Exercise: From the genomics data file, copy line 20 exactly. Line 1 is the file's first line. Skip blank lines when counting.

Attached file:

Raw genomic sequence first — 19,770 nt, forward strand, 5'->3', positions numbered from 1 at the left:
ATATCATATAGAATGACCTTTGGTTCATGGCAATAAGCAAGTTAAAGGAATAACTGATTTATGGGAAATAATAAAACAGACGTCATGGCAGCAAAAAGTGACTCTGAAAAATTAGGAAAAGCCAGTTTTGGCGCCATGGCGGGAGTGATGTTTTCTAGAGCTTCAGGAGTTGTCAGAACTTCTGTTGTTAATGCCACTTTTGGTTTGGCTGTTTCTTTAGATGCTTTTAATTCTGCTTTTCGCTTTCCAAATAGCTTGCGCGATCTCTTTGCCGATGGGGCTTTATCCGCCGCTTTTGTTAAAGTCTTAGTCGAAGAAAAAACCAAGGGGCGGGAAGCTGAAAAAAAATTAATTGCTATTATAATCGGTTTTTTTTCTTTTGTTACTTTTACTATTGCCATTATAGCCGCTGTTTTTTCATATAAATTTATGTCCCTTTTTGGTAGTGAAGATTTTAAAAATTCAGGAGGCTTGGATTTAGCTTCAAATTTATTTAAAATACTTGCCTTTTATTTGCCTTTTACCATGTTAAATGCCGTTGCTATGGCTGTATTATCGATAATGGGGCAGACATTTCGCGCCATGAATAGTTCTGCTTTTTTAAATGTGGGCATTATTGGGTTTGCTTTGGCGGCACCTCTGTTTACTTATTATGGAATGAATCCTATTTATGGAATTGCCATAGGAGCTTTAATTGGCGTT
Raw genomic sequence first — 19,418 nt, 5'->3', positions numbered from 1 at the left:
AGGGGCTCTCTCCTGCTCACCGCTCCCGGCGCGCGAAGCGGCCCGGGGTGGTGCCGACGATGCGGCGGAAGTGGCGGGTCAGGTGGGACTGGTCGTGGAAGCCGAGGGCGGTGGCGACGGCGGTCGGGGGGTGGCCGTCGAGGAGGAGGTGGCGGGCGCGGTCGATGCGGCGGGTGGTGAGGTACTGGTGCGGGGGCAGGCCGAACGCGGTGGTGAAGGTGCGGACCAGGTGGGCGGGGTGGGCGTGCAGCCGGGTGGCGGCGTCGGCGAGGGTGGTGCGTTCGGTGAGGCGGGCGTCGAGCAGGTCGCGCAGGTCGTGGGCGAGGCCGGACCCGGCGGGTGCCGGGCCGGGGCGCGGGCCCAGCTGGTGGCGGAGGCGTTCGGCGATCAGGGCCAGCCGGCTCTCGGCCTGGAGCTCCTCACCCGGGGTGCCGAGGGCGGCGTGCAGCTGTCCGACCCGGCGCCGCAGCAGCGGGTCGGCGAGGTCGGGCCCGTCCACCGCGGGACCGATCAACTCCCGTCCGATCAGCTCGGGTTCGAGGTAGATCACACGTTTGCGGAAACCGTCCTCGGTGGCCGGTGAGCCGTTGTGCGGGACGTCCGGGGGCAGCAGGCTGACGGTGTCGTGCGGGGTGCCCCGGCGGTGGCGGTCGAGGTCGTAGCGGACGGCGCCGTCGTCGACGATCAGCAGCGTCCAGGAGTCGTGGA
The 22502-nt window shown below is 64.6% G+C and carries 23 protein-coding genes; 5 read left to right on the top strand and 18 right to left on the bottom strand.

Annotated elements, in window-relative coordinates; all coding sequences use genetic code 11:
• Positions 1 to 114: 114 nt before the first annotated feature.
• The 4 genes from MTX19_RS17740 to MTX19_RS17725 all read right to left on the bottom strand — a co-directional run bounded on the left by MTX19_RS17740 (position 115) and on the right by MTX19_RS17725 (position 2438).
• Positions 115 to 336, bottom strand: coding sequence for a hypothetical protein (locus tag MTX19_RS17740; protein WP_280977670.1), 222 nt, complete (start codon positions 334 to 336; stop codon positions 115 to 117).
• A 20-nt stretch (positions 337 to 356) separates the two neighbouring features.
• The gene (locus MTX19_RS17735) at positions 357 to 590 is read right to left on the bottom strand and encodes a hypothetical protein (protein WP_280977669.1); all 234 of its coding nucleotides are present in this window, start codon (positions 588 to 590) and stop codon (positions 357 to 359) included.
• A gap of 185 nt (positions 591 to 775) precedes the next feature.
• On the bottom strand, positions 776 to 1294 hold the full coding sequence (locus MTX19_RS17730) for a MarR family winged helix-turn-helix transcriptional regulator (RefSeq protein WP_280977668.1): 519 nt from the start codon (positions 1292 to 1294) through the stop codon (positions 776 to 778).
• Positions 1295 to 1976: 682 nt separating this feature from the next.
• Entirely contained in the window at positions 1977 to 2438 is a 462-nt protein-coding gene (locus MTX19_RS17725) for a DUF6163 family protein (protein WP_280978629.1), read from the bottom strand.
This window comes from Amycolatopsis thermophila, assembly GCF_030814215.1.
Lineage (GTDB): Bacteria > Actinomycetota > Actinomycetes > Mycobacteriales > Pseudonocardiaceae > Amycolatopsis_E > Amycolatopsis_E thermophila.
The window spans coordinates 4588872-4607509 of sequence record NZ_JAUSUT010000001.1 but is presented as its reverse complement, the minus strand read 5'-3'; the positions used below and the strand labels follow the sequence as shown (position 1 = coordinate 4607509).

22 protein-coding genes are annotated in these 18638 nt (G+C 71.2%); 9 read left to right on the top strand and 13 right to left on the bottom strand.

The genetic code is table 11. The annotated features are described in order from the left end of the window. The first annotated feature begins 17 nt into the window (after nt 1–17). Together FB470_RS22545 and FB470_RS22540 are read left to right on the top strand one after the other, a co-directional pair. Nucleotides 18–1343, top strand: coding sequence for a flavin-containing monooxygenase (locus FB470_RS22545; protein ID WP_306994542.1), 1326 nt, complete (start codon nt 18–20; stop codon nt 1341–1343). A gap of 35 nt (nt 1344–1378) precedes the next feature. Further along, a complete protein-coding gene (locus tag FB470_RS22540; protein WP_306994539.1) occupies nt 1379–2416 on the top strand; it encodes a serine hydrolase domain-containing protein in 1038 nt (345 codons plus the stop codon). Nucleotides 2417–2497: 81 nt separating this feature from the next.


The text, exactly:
The genetic code is table 11. The annotated features are described in order from the left end of the window. The first annotated feature begins 17 nt into the window (after nt 1–17). Together FB470_RS22545 and FB470_RS22540 are read left to right on the top strand one after the other, a co-directional pair. Nucleotides 18–1343, top strand: coding sequence for a flavin-containing monooxygenase (locus FB470_RS22545; protein ID WP_306994542.1), 1326 nt, complete (start codon nt 18–20; stop codon nt 1341–1343). A gap of 35 nt (nt 1344–1378) precedes the next feature. Further along, a complete protein-coding gene (locus tag FB470_RS22540; protein WP_306994539.1) occupies nt 1379–2416 on the top strand; it encodes a serine hydrolase domain-containing protein in 1038 nt (345 codons plus the stop codon). Nucleotides 2417–2497: 81 nt separating this feature from the next.